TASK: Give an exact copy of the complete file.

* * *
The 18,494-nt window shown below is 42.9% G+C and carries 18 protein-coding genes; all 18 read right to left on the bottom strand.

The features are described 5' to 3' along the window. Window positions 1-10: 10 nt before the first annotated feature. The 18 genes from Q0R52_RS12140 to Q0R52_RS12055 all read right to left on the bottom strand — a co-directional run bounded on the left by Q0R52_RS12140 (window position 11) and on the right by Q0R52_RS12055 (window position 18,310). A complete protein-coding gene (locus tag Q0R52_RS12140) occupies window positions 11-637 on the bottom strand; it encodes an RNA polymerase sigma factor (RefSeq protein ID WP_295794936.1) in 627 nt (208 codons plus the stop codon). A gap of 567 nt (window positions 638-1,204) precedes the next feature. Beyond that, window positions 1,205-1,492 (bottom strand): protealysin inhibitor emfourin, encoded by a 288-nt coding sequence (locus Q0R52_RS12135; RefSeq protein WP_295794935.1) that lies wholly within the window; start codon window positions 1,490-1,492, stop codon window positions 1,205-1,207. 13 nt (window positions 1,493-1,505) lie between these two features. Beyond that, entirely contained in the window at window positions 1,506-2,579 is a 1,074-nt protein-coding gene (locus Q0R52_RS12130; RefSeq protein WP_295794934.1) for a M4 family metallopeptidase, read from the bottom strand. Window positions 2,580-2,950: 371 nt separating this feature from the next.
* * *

The 18,494-nt window shown below is 42.9% G+C and carries 18 protein-coding genes; all 18 read right to left on the bottom strand.

The features are described 5' to 3' along the window. Window positions 1-10: 10 nt before the first annotated feature. The 18 genes from Q0R52_RS12140 to Q0R52_RS12055 all read right to left on the bottom strand — a co-directional run bounded on the left by Q0R52_RS12140 (window position 11) and on the right by Q0R52_RS12055 (window position 18,310). A complete protein-coding gene (locus tag Q0R52_RS12140) occupies window positions 11-637 on the bottom strand; it encodes an RNA polymerase sigma factor (RefSeq protein ID WP_295794936.1) in 627 nt (208 codons plus the stop codon). A gap of 567 nt (window positions 638-1,204) precedes the next feature. Beyond that, window positions 1,205-1,492 (bottom strand): protealysin inhibitor emfourin, encoded by a 288-nt coding sequence (locus Q0R52_RS12135; RefSeq protein WP_295794935.1) that lies wholly within the window; start codon window positions 1,490-1,492, stop codon window positions 1,205-1,207. 13 nt (window positions 1,493-1,505) lie between these two features. Beyond that, entirely contained in the window at window positions 1,506-2,579 is a 1,074-nt protein-coding gene (locus Q0R52_RS12130; RefSeq protein WP_295794934.1) for a M4 family metallopeptidase, read from the bottom strand. Window positions 2,580-2,950: 371 nt separating this feature from the next.